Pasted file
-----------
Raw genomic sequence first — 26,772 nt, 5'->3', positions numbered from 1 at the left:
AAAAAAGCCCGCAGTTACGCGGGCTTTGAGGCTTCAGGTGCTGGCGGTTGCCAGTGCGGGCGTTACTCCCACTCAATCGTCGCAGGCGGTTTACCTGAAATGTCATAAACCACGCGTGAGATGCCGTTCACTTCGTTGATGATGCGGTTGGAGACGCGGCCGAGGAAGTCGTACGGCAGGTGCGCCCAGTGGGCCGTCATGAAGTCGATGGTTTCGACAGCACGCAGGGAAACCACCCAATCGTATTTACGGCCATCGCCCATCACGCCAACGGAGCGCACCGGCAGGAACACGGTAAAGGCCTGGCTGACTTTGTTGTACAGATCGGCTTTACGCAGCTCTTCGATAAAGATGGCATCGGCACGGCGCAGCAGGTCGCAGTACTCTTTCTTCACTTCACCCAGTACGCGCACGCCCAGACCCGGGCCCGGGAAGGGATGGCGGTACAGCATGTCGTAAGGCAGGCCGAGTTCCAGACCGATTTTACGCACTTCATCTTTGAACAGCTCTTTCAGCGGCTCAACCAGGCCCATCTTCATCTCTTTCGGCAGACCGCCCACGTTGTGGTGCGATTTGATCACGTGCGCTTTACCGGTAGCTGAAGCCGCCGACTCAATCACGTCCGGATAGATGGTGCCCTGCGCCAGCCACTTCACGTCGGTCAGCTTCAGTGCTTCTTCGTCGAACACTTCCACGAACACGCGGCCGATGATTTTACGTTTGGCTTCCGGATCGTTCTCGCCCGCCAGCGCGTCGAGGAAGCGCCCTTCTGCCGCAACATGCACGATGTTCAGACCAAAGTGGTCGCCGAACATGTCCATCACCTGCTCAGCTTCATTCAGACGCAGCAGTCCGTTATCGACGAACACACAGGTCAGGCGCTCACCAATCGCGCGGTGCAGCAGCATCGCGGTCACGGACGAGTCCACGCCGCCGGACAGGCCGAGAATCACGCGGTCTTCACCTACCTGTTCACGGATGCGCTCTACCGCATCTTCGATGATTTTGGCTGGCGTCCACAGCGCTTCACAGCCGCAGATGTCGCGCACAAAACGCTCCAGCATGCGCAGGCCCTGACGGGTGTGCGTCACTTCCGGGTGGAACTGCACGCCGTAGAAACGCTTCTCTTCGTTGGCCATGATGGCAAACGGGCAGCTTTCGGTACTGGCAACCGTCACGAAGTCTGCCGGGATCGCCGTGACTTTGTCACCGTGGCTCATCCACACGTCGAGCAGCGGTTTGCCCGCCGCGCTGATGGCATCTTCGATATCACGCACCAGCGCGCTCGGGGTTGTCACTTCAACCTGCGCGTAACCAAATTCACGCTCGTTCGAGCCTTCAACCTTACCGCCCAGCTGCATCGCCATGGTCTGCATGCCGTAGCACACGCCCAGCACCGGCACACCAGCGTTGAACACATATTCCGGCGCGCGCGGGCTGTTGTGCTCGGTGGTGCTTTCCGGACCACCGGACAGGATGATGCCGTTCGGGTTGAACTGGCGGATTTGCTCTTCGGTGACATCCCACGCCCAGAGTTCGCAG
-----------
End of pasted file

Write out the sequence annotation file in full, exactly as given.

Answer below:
Raw genomic sequence first — 26,772 nt, 5'->3', positions numbered from 1 at the left:
AAAAAAGCCCGCAGTTACGCGGGCTTTGAGGCTTCAGGTGCTGGCGGTTGCCAGTGCGGGCGTTACTCCCACTCAATCGTCGCAGGCGGTTTACCTGAAATGTCATAAACCACGCGTGAGATGCCGTTCACTTCGTTGATGATGCGGTTGGAGACGCGGCCGAGGAAGTCGTACGGCAGGTGCGCCCAGTGGGCCGTCATGAAGTCGATGGTTTCGACAGCACGCAGGGAAACCACCCAATCGTATTTACGGCCATCGCCCATCACGCCAACGGAGCGCACCGGCAGGAACACGGTAAAGGCCTGGCTGACTTTGTTGTACAGATCGGCTTTACGCAGCTCTTCGATAAAGATGGCATCGGCACGGCGCAGCAGGTCGCAGTACTCTTTCTTCACTTCACCCAGTACGCGCACGCCCAGACCCGGGCCCGGGAAGGGATGGCGGTACAGCATGTCGTAAGGCAGGCCGAGTTCCAGACCGATTTTACGCACTTCATCTTTGAACAGCTCTTTCAGCGGCTCAACCAGGCCCATCTTCATCTCTTTCGGCAGACCGCCCACGTTGTGGTGCGATTTGATCACGTGCGCTTTACCGGTAGCTGAAGCCGCCGACTCAATCACGTCCGGATAGATGGTGCCCTGCGCCAGCCACTTCACGTCGGTCAGCTTCAGTGCTTCTTCGTCGAACACTTCCACGAACACGCGGCCGATGATTTTACGTTTGGCTTCCGGATCGTTCTCGCCCGCCAGCGCGTCGAGGAAGCGCCCTTCTGCCGCAACATGCACGATGTTCAGACCAAAGTGGTCGCCGAACATGTCCATCACCTGCTCAGCTTCATTCAGACGCAGCAGTCCGTTATCGACGAACACACAGGTCAGGCGCTCACCAATCGCGCGGTGCAGCAGCATCGCGGTCACGGACGAGTCCACGCCGCCGGACAGGCCGAGAATCACGCGGTCTTCACCTACCTGTTCACGGATGCGCTCTACCGCATCTTCGATGATTTTGGCTGGCGTCCACAGCGCTTCACAGCCGCAGATGTCGCGCACAAAACGCTCCAGCATGCGCAGGCCCTGACGGGTGTGCGTCACTTCCGGGTGGAACTGCACGCCGTAGAAACGCTTCTCTTCGTTGGCCATGATGGCAAACGGGCAGCTTTCGGTACTGGCAACCGTCACGAAGTCTGCCGGGATCGCCGTGACTTTGTCACCGTGGCTCATCCACACGTCGAGCAGCGGTTTGCCCGCCGCGCTGATGGCATCTTCGATATCACGCACCAGCGCGCTCGGGGTTGTCACTTCAACCTGCGCGTAACCAAATTCACGCTCGTTCGAGCCTTCAACCTTACCGCCCAGCTGCATCGCCATGGTCTGCATGCCGTAGCACACGCCCAGCACCGGCACACCAGCGTTGAACACATATTCCGGCGCGCGCGGGCTGTTGTGCTCGGTGGTGCTTTCCGGACCACCGGACAGGATGATGCCGTTCGGGTTGAACTGGCGGATTTGCTCTTCGGTGACATCCCACGCCCAGAGTTCGCAG